Yes, there are many reasons, such as the digital network infrastructure. Although this is quite a catastrophe in German-speaking countries, it is being intensively worked on. In the OECD comparison of future networks, German broadband coverage comes in even behind that of Greece.
The second obstacle is the offering, which is still being built up in many industries. In the case of furniture or food, for example, the offering is still not sufficient – which is also why revenue cannot be generated yet. An additional problem here is that many over-the-counter retailers offer the smallest range of products in their online shop, i.e. only a fraction of the range offered in the store. This is often an attempt to deliberately discourage online shopping.
The third point is surely functionality: Things are often don’t work as they should with online shops. We have noticed that many customers try to support small, local retailers with the best of intentions. They try to buy online there, but it simply doesn’t work well. Online shoppers are tabooed or sometimes even seen as a consulting thieves.
The fourth reason is related to functionality: Customers want to buy something online only to find out in the online shop’s check-out that their preferred payment method is not available. This is still payment on account. Many retailers however still believe that online customers are not only consulting thieves, but also do not pay. Yet purchase on account can be shown to cause 40% more sales – if it is offered.
There you are, and this list of four reasons provides only a few of the factors involved.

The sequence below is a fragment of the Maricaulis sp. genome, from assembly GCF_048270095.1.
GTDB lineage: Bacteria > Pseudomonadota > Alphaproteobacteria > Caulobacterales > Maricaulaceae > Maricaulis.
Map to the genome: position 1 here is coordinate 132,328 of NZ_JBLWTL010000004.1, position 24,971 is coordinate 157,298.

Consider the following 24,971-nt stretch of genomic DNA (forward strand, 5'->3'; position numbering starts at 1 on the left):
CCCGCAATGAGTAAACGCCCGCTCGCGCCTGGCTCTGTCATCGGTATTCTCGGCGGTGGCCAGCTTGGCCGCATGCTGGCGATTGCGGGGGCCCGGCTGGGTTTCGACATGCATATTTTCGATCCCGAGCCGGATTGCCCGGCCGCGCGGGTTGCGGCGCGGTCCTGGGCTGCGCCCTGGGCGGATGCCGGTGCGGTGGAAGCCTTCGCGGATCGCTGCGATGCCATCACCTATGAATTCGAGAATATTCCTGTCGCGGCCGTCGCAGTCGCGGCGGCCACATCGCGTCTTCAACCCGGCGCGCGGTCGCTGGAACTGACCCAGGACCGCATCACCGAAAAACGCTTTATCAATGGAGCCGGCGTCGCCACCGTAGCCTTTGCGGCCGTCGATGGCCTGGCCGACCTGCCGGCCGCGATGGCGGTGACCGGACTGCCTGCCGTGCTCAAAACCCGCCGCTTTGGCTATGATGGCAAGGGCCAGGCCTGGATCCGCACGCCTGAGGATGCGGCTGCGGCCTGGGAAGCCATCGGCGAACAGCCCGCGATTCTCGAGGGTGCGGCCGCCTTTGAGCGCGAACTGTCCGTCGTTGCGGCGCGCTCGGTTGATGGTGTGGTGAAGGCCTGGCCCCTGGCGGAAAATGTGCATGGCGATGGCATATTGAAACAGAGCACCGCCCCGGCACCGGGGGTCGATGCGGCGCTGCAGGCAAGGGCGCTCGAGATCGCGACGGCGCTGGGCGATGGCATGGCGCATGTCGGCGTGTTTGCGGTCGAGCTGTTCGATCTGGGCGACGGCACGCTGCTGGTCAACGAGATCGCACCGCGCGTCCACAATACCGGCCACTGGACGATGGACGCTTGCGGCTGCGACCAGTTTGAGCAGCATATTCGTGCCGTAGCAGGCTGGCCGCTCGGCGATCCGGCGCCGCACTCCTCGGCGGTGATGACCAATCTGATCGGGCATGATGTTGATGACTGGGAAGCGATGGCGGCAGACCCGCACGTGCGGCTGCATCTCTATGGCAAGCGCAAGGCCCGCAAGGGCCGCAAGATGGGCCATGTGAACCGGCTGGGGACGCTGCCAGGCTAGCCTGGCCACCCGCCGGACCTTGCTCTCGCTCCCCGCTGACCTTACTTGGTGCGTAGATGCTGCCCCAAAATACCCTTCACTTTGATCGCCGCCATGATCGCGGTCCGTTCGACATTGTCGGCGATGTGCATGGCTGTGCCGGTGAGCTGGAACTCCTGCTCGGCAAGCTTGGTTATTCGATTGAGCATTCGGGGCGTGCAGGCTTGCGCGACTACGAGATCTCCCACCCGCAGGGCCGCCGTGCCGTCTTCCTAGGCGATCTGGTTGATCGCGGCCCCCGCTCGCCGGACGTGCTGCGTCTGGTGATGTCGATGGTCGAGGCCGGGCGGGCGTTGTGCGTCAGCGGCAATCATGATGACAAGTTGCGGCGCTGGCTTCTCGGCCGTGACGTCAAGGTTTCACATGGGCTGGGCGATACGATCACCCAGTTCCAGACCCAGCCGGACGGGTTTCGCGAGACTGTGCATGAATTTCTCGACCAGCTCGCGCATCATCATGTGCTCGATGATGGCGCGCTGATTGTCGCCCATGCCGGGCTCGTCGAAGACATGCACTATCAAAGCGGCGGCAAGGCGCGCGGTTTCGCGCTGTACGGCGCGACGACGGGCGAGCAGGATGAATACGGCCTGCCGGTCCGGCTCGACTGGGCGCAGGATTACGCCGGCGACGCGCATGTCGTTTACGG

What else is there?
There are also poor delivery services as a brake to online retail. Why are bundled deliveries or fixed and agreed delivery times not offered? Many customers would also appreciate it if the delivery service would stick around for at least long enough to give them a chance to look into the package so they could give it back straightaway in case of any defects. In the store, I am also given the opportunity to look inside the box. This is all in the process of development at the moment, but it is another reason why online retail is not yet going as well as it could.
Why are over-the-counter retailers hesitating?
They obviously have a digital allergy. They are against it as a matter of principle; they find it terrible. In the words of a book dealer from Paderborn: “Internet is the work of the devil.” This is what I call a digital allergy. Small retailers seem to be particularly affected by it. I can’t understand local retailers whose business is located so near to their customers. I would drop off the suit at the customer’s place in person and even make sure it fits. We’re talking about enormous service opportunities here. But retailers somehow find it incredibly difficult to leave their store.
If retailers nevertheless manage to overcome their digital allergy and take on the challenge of online retail, what approach would you suggest?
That is a very difficult question. I think we need to clearly differentiate: Is this a large chain store or local retailer?
Let’s first take a look at the local retailer. We have developed a seven-step program in a pilot project in Mönchengladbach:
The first step is desensitization. The aim here is to make the basic decision of saying yes to the idea.